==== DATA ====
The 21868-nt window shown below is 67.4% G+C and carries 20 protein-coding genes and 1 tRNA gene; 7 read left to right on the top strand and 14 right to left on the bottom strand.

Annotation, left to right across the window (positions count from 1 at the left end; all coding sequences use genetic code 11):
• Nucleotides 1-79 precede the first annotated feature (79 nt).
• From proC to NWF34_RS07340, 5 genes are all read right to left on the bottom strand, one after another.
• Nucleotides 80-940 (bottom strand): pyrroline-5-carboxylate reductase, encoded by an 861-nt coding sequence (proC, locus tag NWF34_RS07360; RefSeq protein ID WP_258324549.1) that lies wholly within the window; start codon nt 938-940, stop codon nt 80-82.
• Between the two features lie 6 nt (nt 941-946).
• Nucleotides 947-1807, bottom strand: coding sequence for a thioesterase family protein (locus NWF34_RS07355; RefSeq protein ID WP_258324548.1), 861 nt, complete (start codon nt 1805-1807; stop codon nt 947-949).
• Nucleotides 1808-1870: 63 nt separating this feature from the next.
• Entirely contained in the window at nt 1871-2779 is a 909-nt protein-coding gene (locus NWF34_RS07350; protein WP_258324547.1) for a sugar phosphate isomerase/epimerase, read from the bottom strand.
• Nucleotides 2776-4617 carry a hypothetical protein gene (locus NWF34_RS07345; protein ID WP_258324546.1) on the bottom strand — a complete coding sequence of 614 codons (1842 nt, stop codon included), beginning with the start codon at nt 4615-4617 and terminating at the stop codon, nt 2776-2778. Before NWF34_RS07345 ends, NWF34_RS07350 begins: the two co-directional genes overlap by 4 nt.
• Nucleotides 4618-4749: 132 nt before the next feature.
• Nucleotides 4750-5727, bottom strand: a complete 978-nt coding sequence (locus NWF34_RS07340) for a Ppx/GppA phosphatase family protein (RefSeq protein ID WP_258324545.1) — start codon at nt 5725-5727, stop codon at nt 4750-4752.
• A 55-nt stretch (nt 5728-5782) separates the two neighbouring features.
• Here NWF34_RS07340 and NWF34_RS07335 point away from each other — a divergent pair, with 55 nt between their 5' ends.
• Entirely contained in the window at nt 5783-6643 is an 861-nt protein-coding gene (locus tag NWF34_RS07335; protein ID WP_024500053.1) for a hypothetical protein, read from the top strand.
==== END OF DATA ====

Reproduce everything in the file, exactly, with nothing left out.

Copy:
The 21868-nt window shown below is 67.4% G+C and carries 20 protein-coding genes and 1 tRNA gene; 7 read left to right on the top strand and 14 right to left on the bottom strand.

Annotation, left to right across the window (positions count from 1 at the left end; all coding sequences use genetic code 11):
• Nucleotides 1-79 precede the first annotated feature (79 nt).
• From proC to NWF34_RS07340, 5 genes are all read right to left on the bottom strand, one after another.
• Nucleotides 80-940 (bottom strand): pyrroline-5-carboxylate reductase, encoded by an 861-nt coding sequence (proC, locus tag NWF34_RS07360; RefSeq protein ID WP_258324549.1) that lies wholly within the window; start codon nt 938-940, stop codon nt 80-82.
• Between the two features lie 6 nt (nt 941-946).
• Nucleotides 947-1807, bottom strand: coding sequence for a thioesterase family protein (locus NWF34_RS07355; RefSeq protein ID WP_258324548.1), 861 nt, complete (start codon nt 1805-1807; stop codon nt 947-949).
• Nucleotides 1808-1870: 63 nt separating this feature from the next.
• Entirely contained in the window at nt 1871-2779 is a 909-nt protein-coding gene (locus NWF34_RS07350; protein WP_258324547.1) for a sugar phosphate isomerase/epimerase, read from the bottom strand.
• Nucleotides 2776-4617 carry a hypothetical protein gene (locus NWF34_RS07345; protein ID WP_258324546.1) on the bottom strand — a complete coding sequence of 614 codons (1842 nt, stop codon included), beginning with the start codon at nt 4615-4617 and terminating at the stop codon, nt 2776-2778. Before NWF34_RS07345 ends, NWF34_RS07350 begins: the two co-directional genes overlap by 4 nt.
• Nucleotides 4618-4749: 132 nt before the next feature.
• Nucleotides 4750-5727, bottom strand: a complete 978-nt coding sequence (locus NWF34_RS07340) for a Ppx/GppA phosphatase family protein (RefSeq protein ID WP_258324545.1) — start codon at nt 5725-5727, stop codon at nt 4750-4752.
• A 55-nt stretch (nt 5728-5782) separates the two neighbouring features.
• Here NWF34_RS07340 and NWF34_RS07335 point away from each other — a divergent pair, with 55 nt between their 5' ends.
• Entirely contained in the window at nt 5783-6643 is an 861-nt protein-coding gene (locus tag NWF34_RS07335; protein ID WP_024500053.1) for a hypothetical protein, read from the top strand.